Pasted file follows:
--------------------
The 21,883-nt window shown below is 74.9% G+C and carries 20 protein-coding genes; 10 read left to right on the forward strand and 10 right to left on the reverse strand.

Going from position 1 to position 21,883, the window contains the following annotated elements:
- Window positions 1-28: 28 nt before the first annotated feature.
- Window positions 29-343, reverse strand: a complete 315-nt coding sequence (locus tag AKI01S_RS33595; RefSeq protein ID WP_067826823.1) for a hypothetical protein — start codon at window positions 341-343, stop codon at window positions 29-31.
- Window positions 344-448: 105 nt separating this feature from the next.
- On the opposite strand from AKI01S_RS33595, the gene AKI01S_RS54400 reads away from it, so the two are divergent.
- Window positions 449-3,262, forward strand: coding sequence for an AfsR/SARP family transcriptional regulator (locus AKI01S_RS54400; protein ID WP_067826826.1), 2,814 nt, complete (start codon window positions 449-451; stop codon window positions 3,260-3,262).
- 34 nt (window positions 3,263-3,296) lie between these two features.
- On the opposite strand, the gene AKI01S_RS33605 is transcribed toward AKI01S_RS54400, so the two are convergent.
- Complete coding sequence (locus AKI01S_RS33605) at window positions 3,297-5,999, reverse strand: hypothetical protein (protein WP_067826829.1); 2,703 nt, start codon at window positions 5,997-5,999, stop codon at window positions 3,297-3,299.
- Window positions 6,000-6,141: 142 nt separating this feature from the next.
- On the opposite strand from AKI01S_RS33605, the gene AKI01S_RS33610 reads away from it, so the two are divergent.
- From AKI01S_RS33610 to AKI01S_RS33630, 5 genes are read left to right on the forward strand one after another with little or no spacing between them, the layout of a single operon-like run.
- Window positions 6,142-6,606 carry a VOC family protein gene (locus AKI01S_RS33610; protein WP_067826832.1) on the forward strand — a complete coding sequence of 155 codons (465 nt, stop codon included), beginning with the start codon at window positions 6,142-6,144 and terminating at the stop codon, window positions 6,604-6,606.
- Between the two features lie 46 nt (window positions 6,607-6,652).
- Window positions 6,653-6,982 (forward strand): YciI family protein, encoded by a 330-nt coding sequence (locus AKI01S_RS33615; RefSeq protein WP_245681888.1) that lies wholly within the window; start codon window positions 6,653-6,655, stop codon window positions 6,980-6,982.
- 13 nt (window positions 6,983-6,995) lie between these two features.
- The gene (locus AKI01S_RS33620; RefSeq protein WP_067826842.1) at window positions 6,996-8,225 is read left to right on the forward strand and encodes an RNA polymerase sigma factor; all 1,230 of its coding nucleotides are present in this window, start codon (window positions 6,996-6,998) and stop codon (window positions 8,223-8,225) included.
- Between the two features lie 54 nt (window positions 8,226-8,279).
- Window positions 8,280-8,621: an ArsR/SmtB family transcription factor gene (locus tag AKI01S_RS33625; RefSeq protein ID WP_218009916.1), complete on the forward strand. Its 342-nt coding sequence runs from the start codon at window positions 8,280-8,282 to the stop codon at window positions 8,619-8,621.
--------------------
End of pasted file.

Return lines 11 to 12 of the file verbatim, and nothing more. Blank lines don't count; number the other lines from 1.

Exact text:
- Window positions 6,000-6,141: 142 nt separating this feature from the next.
- On the opposite strand from AKI01S_RS33605, the gene AKI01S_RS33610 reads away from it, so the two are divergent.